And even if the projects are determined not to pose an undue financial risk to taxpayers, casting such a wide net could too easily pull in projects that just don’t make for good transportation policy.

Besides, a complex and detailed application like TIFIA’s may not be well-suited to a first-come-first-served system, which essentially becomes a race. The premium on the speed with which an agency can put together an application can handicap transit, especially for small agecies that may not have specialized staff who can easily whip the application together.

“The consequence is that you may see a lot of straightforward road projects in places like North Carolina and Indiana get funded from this program,” said Steven Higashide, federal advocate at the Tri-State Transportation Campaign. “Those are simple projects, so it’ll be easy to complete those applications. They’ll be first in line. Transit projects and sustainable projects might miss out because of that.”

A project needs to cost at least $50 million total to be eligible for a TIFIA loan in most cases, with a lower bar only for technology-based projects. This high total cost requirement can also present a barrier to transit systems, especially small ones.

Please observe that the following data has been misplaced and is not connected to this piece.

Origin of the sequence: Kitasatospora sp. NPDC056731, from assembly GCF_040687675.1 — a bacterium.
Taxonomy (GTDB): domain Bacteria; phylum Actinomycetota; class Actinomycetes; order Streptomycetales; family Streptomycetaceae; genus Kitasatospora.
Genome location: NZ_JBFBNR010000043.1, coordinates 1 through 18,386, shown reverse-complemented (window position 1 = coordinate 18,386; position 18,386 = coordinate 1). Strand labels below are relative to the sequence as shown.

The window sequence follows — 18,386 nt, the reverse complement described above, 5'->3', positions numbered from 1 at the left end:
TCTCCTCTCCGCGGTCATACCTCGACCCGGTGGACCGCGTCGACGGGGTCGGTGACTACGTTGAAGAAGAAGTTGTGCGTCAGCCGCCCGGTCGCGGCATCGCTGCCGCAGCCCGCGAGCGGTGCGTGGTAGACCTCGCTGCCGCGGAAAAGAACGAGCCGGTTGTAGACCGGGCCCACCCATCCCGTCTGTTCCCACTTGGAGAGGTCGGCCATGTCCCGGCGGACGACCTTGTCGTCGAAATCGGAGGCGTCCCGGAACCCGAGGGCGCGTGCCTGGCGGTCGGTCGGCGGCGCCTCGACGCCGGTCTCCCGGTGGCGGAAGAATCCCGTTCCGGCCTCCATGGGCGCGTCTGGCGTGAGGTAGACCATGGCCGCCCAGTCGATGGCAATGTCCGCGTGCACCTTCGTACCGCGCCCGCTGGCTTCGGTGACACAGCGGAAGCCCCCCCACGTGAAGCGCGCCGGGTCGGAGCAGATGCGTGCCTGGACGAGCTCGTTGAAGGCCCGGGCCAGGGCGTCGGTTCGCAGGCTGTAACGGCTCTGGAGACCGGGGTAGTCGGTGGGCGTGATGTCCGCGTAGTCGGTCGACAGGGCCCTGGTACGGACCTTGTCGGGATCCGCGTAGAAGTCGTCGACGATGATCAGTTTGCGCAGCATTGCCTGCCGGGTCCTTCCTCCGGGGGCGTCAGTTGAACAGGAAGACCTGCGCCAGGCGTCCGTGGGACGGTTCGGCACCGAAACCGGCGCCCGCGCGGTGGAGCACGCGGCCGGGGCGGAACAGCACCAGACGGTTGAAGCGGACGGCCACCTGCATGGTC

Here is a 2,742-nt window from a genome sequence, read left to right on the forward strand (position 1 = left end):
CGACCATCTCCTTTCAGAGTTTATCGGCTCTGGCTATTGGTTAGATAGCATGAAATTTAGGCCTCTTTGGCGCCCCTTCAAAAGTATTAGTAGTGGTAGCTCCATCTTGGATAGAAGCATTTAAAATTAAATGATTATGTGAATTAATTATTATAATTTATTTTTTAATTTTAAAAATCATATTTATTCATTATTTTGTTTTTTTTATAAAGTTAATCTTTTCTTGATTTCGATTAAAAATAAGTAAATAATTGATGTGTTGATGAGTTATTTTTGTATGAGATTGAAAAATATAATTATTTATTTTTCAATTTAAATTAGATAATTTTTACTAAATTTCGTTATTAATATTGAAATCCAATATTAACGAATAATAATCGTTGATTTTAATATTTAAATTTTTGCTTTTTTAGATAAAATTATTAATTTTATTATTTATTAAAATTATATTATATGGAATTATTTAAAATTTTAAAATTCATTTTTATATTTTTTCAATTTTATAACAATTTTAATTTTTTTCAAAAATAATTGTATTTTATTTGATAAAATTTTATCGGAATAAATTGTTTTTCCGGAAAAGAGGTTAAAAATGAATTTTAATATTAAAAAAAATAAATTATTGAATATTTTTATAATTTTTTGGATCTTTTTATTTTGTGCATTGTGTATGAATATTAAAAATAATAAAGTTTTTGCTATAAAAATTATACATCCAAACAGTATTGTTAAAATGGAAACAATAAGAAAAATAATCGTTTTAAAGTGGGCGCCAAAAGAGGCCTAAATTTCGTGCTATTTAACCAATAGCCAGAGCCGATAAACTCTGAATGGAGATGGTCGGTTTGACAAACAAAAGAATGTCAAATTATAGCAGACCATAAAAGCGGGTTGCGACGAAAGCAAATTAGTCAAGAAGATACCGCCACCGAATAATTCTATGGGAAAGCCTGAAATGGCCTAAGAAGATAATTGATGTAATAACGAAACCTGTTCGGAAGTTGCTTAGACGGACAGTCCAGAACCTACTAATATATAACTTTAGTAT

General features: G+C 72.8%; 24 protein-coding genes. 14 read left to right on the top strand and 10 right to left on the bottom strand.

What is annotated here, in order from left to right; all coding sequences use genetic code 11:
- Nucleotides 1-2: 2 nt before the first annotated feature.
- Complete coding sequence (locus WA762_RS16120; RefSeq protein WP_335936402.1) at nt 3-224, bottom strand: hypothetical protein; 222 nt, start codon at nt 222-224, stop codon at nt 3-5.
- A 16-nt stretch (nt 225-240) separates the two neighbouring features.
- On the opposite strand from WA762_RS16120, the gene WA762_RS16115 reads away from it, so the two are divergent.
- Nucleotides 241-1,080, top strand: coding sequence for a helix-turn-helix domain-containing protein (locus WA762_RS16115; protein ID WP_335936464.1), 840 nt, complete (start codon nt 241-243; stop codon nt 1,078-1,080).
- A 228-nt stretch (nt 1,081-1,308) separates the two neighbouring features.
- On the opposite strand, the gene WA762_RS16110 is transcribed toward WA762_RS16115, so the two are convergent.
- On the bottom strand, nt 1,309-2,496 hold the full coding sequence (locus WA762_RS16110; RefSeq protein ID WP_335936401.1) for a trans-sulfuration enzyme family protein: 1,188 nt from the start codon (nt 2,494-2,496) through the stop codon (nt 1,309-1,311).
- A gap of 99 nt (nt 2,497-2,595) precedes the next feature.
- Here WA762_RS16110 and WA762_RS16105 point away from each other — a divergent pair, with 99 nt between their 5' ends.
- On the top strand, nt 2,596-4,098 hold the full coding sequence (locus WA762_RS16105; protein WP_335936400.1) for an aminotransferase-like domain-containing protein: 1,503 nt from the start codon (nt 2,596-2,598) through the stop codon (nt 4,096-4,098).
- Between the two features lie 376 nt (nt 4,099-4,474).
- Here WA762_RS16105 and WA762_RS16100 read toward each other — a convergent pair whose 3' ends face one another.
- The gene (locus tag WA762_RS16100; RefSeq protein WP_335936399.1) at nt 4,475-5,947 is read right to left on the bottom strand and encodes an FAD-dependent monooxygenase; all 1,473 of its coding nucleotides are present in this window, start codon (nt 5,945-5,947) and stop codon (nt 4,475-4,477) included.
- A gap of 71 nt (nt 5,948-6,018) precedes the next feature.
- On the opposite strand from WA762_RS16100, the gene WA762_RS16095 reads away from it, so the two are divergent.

“It seems like it makes it easier to build sprawl roads or ‘roads to nowhere’ as long as you can pay the federal agency back,” Higashide said. “There’s not really any judgment on what’s a wise project or one that a state or region needs.”

One change to the TIFIA program could help transit agencies, however. U.S. DOT will now allow TIFIA loans to be subordinated to pre-existing debt in some cases. That means other creditors would get paid back first in the case of bankruptcy. This exposes the federal government – and the taxpayer — to more risk. But it makes it easier to attract private capital for the matching dollars, a change which could help transit agencies compete.